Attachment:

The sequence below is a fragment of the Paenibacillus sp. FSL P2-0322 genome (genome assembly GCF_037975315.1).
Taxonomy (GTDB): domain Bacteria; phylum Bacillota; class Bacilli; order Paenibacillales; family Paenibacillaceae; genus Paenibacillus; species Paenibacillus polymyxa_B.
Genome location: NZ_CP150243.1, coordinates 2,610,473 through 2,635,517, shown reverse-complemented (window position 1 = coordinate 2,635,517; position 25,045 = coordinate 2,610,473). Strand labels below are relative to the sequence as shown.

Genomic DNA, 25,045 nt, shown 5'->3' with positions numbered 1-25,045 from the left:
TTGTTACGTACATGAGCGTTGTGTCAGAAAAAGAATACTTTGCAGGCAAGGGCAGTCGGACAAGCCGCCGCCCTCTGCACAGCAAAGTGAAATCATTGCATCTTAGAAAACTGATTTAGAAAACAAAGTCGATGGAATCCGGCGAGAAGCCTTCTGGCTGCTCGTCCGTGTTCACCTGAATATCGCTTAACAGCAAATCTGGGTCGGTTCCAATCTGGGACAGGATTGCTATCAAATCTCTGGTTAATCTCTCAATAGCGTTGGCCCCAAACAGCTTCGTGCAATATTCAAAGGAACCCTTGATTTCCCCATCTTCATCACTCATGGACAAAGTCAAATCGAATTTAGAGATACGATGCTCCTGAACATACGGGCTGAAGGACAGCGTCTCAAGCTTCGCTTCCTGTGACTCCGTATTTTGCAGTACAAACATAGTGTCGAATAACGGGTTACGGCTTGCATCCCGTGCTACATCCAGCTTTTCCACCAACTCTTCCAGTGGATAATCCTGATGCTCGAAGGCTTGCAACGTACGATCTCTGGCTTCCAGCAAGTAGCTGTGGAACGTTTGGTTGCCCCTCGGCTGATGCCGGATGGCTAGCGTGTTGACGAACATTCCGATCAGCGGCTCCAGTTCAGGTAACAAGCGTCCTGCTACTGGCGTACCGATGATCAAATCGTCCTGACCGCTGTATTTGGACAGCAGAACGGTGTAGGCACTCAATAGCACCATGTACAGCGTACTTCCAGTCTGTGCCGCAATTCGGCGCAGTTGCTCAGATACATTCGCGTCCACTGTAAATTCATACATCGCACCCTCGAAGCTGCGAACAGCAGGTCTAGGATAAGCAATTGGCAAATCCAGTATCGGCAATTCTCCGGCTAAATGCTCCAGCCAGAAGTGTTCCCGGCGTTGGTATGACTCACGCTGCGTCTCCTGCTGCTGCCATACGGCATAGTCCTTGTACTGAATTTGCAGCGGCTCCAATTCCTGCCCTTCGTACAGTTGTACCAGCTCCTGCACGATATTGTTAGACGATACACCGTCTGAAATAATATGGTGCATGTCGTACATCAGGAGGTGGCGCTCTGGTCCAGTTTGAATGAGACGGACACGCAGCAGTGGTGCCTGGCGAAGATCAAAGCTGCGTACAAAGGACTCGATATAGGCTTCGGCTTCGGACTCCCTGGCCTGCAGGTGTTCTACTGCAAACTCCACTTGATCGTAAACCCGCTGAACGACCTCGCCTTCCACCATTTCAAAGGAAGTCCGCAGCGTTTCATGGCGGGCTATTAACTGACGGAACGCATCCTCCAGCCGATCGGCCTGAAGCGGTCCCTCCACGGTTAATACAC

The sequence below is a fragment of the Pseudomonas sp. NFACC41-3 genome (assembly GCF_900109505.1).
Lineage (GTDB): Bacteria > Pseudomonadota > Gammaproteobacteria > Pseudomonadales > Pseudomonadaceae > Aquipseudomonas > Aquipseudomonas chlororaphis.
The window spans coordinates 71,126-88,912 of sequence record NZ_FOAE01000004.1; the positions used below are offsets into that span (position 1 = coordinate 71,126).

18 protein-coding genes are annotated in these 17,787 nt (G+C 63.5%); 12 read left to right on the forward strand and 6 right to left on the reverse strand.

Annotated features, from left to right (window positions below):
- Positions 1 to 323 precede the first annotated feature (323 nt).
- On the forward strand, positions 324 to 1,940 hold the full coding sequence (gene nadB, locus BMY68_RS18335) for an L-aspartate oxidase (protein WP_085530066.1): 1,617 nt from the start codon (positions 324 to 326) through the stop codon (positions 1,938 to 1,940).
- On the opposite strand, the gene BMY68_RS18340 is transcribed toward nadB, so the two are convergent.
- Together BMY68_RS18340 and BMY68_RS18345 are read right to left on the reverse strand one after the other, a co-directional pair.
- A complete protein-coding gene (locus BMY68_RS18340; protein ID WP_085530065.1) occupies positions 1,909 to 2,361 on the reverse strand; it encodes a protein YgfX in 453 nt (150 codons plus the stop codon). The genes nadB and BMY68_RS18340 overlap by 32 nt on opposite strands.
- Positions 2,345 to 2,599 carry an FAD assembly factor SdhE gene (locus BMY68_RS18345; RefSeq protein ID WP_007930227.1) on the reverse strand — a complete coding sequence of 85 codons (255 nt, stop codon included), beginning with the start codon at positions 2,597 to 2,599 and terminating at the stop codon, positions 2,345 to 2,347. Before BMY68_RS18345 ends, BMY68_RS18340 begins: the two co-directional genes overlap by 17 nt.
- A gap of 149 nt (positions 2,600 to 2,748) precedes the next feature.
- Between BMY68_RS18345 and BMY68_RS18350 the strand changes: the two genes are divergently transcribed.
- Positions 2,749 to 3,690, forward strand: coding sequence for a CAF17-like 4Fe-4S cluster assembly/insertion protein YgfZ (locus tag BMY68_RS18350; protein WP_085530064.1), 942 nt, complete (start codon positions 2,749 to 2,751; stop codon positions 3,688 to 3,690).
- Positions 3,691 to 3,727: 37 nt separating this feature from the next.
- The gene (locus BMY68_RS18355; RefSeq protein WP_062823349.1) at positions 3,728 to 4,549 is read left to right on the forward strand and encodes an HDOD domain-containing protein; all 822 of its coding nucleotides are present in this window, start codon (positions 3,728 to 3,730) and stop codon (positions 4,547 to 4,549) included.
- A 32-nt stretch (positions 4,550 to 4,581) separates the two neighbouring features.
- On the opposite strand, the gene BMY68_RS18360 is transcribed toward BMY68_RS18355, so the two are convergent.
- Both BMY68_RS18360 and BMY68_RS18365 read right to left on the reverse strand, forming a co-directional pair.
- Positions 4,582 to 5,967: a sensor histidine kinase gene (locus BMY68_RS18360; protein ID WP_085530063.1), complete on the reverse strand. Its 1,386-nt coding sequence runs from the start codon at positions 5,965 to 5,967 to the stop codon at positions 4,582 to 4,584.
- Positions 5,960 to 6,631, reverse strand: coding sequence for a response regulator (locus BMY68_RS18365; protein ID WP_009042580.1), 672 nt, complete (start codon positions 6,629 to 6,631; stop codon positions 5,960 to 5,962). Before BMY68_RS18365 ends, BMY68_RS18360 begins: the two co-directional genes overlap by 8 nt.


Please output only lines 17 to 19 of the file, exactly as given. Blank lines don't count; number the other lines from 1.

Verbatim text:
- A gap of 149 nt (positions 2,600 to 2,748) precedes the next feature.
- Between BMY68_RS18345 and BMY68_RS18350 the strand changes: the two genes are divergently transcribed.
- Positions 2,749 to 3,690, forward strand: coding sequence for a CAF17-like 4Fe-4S cluster assembly/insertion protein YgfZ (locus tag BMY68_RS18350; protein WP_085530064.1), 942 nt, complete (start codon positions 2,749 to 2,751; stop codon positions 3,688 to 3,690).